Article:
That's a lot of connections and whilst it is possible to achieve this using a standard arduino Uno it makes the PCB layout very cramped.  Therefore I'm going to use an arduino mega 2560 - If I have any further flashes of inspiration at least I'll be able to add more functionality as there will be lots of left over digital and analogue I/O pins.

Here is the schematic diagram on two sheets:

Interconnection Section
Micro-controller Section
Here is the PCB layout - its mostly single sided with a ground plane to reduce EMI.  I've used through hole components to make it easy for people to realise their own shield:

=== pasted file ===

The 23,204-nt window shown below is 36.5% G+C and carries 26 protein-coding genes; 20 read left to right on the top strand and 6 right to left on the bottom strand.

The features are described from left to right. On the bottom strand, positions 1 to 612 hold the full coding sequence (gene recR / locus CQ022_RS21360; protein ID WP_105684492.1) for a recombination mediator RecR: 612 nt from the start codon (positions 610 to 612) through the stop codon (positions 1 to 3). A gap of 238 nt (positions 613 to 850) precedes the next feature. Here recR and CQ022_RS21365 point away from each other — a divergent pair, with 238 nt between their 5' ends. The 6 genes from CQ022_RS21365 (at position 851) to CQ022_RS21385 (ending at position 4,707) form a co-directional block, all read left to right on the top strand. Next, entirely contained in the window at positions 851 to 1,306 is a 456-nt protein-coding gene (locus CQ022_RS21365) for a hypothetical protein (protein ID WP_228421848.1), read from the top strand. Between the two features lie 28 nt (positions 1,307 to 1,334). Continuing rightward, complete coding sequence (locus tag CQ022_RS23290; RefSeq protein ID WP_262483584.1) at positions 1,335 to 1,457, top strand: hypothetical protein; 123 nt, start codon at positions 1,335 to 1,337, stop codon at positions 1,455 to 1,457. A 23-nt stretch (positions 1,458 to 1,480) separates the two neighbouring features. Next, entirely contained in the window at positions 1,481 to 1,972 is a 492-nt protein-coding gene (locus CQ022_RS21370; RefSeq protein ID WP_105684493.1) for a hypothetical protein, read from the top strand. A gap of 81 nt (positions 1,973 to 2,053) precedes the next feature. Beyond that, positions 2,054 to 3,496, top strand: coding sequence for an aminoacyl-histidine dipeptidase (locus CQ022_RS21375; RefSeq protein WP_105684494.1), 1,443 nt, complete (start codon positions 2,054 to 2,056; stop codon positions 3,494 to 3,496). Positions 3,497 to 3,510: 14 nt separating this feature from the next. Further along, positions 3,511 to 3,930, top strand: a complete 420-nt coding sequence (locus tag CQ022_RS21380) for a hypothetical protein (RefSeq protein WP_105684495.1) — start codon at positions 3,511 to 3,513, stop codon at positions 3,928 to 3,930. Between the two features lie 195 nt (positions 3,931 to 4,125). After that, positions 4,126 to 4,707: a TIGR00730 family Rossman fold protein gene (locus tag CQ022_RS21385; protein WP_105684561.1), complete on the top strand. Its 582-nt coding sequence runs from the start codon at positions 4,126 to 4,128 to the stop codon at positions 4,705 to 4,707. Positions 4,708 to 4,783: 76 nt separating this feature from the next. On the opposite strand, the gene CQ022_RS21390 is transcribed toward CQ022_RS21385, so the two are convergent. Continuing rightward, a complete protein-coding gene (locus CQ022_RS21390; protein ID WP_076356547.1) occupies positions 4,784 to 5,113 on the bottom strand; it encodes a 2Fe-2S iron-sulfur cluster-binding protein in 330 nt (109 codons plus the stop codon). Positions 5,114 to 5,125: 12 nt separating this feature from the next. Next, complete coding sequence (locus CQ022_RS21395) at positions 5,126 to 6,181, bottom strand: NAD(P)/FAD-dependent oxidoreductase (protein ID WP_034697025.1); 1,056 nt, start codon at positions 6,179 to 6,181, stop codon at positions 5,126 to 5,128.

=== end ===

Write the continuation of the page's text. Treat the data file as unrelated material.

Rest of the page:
Top Layer of PCB


Combined Layers with Dimensions

Eagle files for meArm 0.4 Shield

Here is the bill of materials for this project with parts and prices - I get most of my components from Farnell but just about anywhere selling electronic components should be able to supply with the items required apart from the PCB itself.

Part Quantity Device Description Supplier Unit Cost Part No.
(£)
JP1 1 36 Way pin Header Header 3 Farnell 1.41 1822166
R1 1 RESISTOR 1/4 W Resistor Farnell 0.12 2329474
R2 1 THERMISTOR THERMISTOR Farnell 0.37 1187031
RV1 1 POT Potentiometer Farnell 0.44 2469524
RV2 1 POT Potentiometer Farnell 0.44 2469524
RV3 1 POT Potentiometer Farnell 0.44 2469524
RV4 1 POT Potentiometer Farnell 0.44 2469524
S1 1 Tactile Switch Momentary Switch Farnell 0.09 1555982
U2 1 Arduino Mega 2560 Arduino Mega 2560 Farnell 28.76 2212779
PCB 1 Printed circuit board Printed circuit board Elecrow 16.67 N/A
MeArm 0.4 1 MeArm 0.4 MeArm 0.4 Kit Phenoptix   30 N/A
Total £79.18